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Nissan Maxima 2007 Review

Yet, to me, it has lots of appeal. Very much, in fact, like the Nissan Maxima.

This sedan also has all the right ingredients, follows a proven recipe and is served up in a pretty package.

So why doesn't it get eaten up by a hungry audience?

Nissan's 3.5-litre V6, the successor to the award-winning three-litre version, is a delightful power plant in the Maxima. It's so good, in fact, that in various states of tune it also does duty in the 350Z and the Murano.

In the latest Maxima, it's mated to a continuously variable transmission that is so simple it has no gears.

Basically, it consists of a steel belt sliding up and down two cones, one driven by the engine and the other connected to the wheels.

For the driver, upchanges are seamless and quiet. If needed, there's a locking mechanism to retain six specific ratios to make the engine less stressed when towing or climbing steep slopes.

The suspension package of this big front-wheel-drive sedan is also simple, though in handling and ride comfort it's highly effective.

The Maxima, the biggest sedan Nissan sells in Australia, offers comfortable seating for five adults and a very accommodating boot.

Styling is distinctive and functional, although to some the sweeping roof and hard-edged grille are a bit aggressive.

Few would criticise the cabin. In the top-line Ti model tested, the interior is leather-trimmed and neatly styled. The dashboard is simple yet effective. There's that word again.

In fact, go over the Maxima and everything appears to be well thought out. It all works simply, reliably and,

yes, effectively.

But it's not perfect. The foot-operated parking brake doesn't match the user-friendly characteristics of the rest of the car.

Nor is there a fold-down rear seat, which limits the Maxima's versatility. I recognise that such seats are becoming like the dodo, but there's no denying they're a bonus.

To cart long, skinny items, however, there's a flip-down access port under the rear seat's armrest.

The Ti variant comes with a vast feature list including rear park sensors, dual-zone climate air-conditioning with extra vents in the rear, cruise control, six airbags and a six-disc CD stacker.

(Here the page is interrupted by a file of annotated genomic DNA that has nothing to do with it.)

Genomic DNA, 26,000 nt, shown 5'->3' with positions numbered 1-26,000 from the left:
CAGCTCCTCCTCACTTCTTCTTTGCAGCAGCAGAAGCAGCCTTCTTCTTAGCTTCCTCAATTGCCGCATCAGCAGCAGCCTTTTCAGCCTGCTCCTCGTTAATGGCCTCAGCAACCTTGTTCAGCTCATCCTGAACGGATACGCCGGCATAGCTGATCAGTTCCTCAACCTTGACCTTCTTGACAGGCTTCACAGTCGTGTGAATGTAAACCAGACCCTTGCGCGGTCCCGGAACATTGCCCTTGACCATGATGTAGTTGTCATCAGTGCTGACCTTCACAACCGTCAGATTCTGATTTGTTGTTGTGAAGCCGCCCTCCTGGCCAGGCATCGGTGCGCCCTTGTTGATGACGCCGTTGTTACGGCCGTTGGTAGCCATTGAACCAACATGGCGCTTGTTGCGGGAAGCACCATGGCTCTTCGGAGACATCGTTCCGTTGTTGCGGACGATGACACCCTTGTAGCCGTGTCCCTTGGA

Safety features include ABS brakes, electronic stability control, seat-belt pretensioners and five lap-sash belts. In fact, even the base ST-L model has this safety list.

On the road, the Maxima is quiet, refined and smooth.

Pushed hard, it reveals understeer that is typical of most front-wheel-drive sedans. Thanks to a rigid body and stability control, however, it's a composed and predictable car.

The CVT is responsible for its excellent fuel economy and for the secondary benefit of keeping the engine at relatively low revs.

Potentially, this indicates the engine will have a long and stress-free life.

The price is right, the features are tops and the comfort is excellent. All better than a Chiko roll, in fact.

Pricing Guides

$6,485
Based on 8 cars listed for sale in the last 6 months
Lowest Price
$4,999
Highest Price
$7,499

Range and Specs

VehicleSpecsPrice*
ST-L 3.5L, PULP, CVT AUTO $4,999 – 7,499 2007 Nissan Maxima 2007 ST-L Pricing and Specs
Ti 3.5L, PULP, CVT AUTO $5,990 – 6,888 2007 Nissan Maxima 2007 Ti Pricing and Specs
Neil Dowling
Contributing Journalist

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Pricing Guide

$4,999

Lowest price, based on 9 car listings in the last 6 months

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